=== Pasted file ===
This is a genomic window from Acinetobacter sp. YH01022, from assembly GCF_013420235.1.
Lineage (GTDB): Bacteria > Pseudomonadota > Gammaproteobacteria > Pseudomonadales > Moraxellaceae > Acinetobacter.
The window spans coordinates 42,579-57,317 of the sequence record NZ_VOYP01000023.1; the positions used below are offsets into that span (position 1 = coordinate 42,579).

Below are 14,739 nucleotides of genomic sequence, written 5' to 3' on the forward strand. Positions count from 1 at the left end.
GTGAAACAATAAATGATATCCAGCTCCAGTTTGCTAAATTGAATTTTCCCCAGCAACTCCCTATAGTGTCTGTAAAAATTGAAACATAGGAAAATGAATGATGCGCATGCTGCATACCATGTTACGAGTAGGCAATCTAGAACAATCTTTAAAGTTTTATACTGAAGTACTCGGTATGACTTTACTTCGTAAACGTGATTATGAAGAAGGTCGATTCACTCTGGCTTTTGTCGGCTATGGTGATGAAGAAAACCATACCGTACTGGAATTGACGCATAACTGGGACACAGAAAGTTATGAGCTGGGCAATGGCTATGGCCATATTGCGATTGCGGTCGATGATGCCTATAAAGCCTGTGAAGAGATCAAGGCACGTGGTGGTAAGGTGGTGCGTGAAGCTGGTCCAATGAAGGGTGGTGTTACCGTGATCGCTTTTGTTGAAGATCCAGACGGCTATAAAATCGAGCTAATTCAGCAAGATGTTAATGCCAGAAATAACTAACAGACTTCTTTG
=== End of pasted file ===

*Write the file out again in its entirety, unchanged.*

This is a genomic window from Acinetobacter sp. YH01022, from assembly GCF_013420235.1.
Lineage (GTDB): Bacteria > Pseudomonadota > Gammaproteobacteria > Pseudomonadales > Moraxellaceae > Acinetobacter.
The window spans coordinates 42,579-57,317 of the sequence record NZ_VOYP01000023.1; the positions used below are offsets into that span (position 1 = coordinate 42,579).

Below are 14,739 nucleotides of genomic sequence, written 5' to 3' on the forward strand. Positions count from 1 at the left end.
GTGAAACAATAAATGATATCCAGCTCCAGTTTGCTAAATTGAATTTTCCCCAGCAACTCCCTATAGTGTCTGTAAAAATTGAAACATAGGAAAATGAATGATGCGCATGCTGCATACCATGTTACGAGTAGGCAATCTAGAACAATCTTTAAAGTTTTATACTGAAGTACTCGGTATGACTTTACTTCGTAAACGTGATTATGAAGAAGGTCGATTCACTCTGGCTTTTGTCGGCTATGGTGATGAAGAAAACCATACCGTACTGGAATTGACGCATAACTGGGACACAGAAAGTTATGAGCTGGGCAATGGCTATGGCCATATTGCGATTGCGGTCGATGATGCCTATAAAGCCTGTGAAGAGATCAAGGCACGTGGTGGTAAGGTGGTGCGTGAAGCTGGTCCAATGAAGGGTGGTGTTACCGTGATCGCTTTTGTTGAAGATCCAGACGGCTATAAAATCGAGCTAATTCAGCAAGATGTTAATGCCAGAAATAACTAACAGACTTCTTTG